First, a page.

Going Home To Glory: A Memoir of Life with Dwight D. Eisenhower, 1961-1969 by David Eisenhower
My rating: 4 of 5 stars
This book is written by Dwight Eisenhower's grandson, David, and his wife, Julie Nixon Eisenhower (Richard Nixon's daughter). I bought this book at Borders Going-Out-Of-Business sale for $1.00. What a great buy it was. Many fascinating things I learned. After JFK was elected President Eisenhower and Kennedy communicated often. Eisenhower wanted to be called General instead of President in his private life and JFK agreed to give him the fifth star to make him a five star general. After JFK's assassination LBJ and Eisenhower shared many ideas. According to the book LBJ many times came to Eisenhower for advise. Eisenhower believed that America should not spend a great deal of money of defense in times of peace. Living in Gettysburg he became active in a Presbyterian church. The pastor ask him to speak to the church on the role of morality and politics. His speech to the church was a very conservative view on how the government should not close the door on faith. He was very disappointed in the Supreme Courts decision to take "God" out of the schools. The thing that was most surprising to me was how a former Republican President was so involved talking to and giving advise to to Democratic Presidents.
A few quotes from the book below are ones that were thought provoking to me:
When the federal government begins to fund education, he (Eisenhower) argued, educational institutions will find they cannot live without the assistance they receive. Then, he added with dark emphasis, the government eventually tells educators what to do. Elise [Scharf, one of the leading families of Gettysburg] agreed. Whether for good purposes or for evil purposes, Eisenhower continued, the ability to control education has the potential to be used to promote mind control and that should be enough to recommend against letting any such thing take root. She agreed again. This man is wonderful, she thought. p. 11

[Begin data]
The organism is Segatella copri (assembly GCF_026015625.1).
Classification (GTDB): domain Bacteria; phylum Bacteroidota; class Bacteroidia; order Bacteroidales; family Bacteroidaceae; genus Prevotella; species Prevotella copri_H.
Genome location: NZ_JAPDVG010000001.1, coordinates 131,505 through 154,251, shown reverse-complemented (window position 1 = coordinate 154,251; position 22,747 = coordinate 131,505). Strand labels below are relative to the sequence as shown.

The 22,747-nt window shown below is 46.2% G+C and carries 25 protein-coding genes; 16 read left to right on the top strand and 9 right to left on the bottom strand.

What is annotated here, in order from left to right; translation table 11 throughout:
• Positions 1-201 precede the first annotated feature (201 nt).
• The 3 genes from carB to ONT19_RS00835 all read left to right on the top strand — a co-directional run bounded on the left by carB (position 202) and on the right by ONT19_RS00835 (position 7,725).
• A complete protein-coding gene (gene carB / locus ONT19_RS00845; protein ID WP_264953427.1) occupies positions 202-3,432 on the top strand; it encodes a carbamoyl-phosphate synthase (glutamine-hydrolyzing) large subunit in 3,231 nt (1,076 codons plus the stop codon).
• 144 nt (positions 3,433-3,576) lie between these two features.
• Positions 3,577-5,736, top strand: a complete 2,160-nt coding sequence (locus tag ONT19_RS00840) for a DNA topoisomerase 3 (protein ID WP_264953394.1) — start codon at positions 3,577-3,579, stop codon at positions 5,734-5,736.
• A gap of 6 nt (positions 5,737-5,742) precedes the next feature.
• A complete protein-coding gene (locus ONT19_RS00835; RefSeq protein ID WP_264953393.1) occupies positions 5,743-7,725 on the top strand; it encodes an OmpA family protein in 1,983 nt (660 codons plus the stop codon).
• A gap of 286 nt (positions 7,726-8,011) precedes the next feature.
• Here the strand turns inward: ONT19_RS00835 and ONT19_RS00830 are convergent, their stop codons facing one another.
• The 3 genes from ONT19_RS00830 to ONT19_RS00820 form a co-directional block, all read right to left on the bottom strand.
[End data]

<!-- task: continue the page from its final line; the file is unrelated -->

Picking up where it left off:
The delighted crowd roared approval in learning the secret of the Eisenhower grin - that it was a gesture of determination, a reflex to being outwitted or overpowered. "If you see someone irritating you, just grin," Eisenhower said. "You haven't smiled when you've gotten up because once in a while they throw a haymaker at you. So what! You don't win a campaign in one battle. You win a campaign by sticking ever lastingly at it, with the kind of attitude that is the attitude of a victor." p. 89
A letter Eisenhower wrote to David (david was away at school):
Around here here does not seem to be developing much enthusiasm about the political campaign. I suppose that is because there is no President to be elected this year. If this is so, the reason seems to be faulty indeed. Too many of us are allowing too much authority and responsibility for our lives to become concentrated in Washington. I think it is just as important to develop enthusiasm for the election of a proper city council, a county board of commissioners, or statewide governor and legislature as it is to get the right man in the Presidency. Indeed, if we had better and stronger government at lower levels we would do much to reduce the risk that one day we are going to be governed by an entrenched and organized bureaucracy. pp. 198-199
Another letter written by Eisenhower to David:
"Always take your job seriously," he said repeatedly, "but never yourself." The words were those of his mentor, Fox Conner. "The years ahead of you might be the most important of your life," Granddad told me. "Don't be afraid to reach above yourself, to associate yourself with people you know are better than you are in some respects - some call it apple polishing, but it's really the only way you learn anything in this world." p. 253
If you enjoy learning about famous people from an insider, then this is an excellent book for you!
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